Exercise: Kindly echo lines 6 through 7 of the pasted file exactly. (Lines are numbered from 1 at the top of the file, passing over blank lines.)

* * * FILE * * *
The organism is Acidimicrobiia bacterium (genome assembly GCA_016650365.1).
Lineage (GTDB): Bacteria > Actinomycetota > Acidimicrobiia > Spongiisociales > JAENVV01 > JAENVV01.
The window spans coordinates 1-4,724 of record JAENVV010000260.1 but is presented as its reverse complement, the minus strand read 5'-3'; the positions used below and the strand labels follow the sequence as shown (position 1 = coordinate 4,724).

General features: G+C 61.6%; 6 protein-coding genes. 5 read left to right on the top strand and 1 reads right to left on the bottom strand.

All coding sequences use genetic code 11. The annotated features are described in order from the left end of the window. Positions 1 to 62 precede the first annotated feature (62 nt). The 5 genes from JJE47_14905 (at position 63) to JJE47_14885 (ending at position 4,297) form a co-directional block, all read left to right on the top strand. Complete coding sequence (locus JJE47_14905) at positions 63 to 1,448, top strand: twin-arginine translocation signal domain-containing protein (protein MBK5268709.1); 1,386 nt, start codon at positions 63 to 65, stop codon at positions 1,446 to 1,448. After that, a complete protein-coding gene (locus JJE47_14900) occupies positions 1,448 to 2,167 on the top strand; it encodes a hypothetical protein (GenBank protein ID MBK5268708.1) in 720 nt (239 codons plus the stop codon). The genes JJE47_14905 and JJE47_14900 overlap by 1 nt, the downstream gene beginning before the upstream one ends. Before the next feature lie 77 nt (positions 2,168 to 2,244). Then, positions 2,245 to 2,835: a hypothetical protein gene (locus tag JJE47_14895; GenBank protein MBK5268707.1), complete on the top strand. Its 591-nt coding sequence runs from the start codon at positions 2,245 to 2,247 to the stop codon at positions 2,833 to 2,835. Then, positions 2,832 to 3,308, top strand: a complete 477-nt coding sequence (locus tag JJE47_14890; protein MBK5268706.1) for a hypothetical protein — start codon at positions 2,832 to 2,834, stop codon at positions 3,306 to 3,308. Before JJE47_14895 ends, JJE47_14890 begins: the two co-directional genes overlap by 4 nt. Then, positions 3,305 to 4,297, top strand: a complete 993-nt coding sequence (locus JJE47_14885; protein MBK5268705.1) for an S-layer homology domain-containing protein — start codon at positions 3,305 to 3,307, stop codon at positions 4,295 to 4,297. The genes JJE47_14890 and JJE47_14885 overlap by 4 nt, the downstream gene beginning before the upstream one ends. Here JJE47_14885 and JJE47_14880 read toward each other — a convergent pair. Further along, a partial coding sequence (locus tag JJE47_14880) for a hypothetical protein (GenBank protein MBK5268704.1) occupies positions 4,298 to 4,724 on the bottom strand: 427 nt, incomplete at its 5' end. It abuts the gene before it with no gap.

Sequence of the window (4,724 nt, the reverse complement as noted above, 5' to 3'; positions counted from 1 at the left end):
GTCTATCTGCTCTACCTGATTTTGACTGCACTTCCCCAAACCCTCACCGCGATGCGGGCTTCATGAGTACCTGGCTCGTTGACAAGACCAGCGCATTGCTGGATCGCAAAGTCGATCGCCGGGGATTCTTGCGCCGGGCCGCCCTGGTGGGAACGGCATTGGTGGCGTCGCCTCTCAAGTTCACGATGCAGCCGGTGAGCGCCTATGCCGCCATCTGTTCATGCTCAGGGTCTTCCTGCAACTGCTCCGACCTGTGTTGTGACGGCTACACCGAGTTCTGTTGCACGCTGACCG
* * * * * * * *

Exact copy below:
Sequence of the window (4,724 nt, the reverse complement as noted above, 5' to 3'; positions counted from 1 at the left end):
GTCTATCTGCTCTACCTGATTTTGACTGCACTTCCCCAAACCCTCACCGCGATGCGGGCTTCATGAGTACCTGGCTCGTTGACAAGACCAGCGCATTGCTGGATCGCAAAGTCGATCGCCGGGGATTCTTGCGCCGGGCCGCCCTGGTGGGAACGGCATTGGTGGCGTCGCCTCTCAAGTTCACGATGCAGCCGGTGAGCGCCTATGCCGCCATCTGTTCATGCTCAGGGTCTTCCTGCAACTGCTCCGACCTGTGTTGTGACGGCTACACCGAGTTCTGTTGCACGCTGACCG